While Democrats in both houses of Congress are drafting legislation to basically double the federal minimum wage — from $7.25 to $15 an hour — Department of Labor (DOL) Secretary Alexander Acosta told legislators that “we do not support a change in the federal minimum wage at this time.”
Appearing before a hearing by the House Committee on Education and Labor, Acosta did concede that “Higher wages are a good thing,” a reference to a recent strike at Stop & Shop, which led to increased wages for the workers. “We all benefit when wages go up.”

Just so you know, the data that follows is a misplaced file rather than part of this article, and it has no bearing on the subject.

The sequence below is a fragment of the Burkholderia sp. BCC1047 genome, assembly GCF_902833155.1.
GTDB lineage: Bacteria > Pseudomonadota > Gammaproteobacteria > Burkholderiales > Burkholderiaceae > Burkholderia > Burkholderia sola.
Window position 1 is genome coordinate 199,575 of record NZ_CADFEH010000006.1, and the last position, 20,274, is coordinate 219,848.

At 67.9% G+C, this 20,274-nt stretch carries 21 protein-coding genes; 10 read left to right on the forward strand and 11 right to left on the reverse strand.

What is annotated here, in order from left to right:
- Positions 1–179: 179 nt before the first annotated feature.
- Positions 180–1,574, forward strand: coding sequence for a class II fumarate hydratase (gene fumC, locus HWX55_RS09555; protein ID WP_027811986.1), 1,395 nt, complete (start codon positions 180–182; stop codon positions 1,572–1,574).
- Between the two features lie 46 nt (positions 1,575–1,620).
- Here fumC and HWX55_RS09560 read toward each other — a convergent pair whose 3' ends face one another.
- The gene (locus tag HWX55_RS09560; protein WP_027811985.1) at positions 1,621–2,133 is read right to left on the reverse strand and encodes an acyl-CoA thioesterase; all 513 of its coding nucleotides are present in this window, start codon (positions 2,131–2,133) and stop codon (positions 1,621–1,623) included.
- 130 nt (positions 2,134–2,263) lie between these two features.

However, he also made it clear that he and his department were in no hurry to hike the minimum wage. Acosta said an increase in the federal minimum wage would impose “a cost structure” on those states that have not raised their minimum wage rates (three-fifths of states have).
In answer to a question, the labor secretary also said his department was working with the Securities and Exchange Commission (SEC) on a new fiduciary rule.
A previous fiduciary rule — crafted by the Obama DOL — would have forced retirement investment advisers to put their clients’ best interests first rather than recommend investments that paid them the biggest commission. That rule, however, was vacated by the 5th U.S. Circuit Court of Appeals as being, in part at least, “capricious and arbitrary.”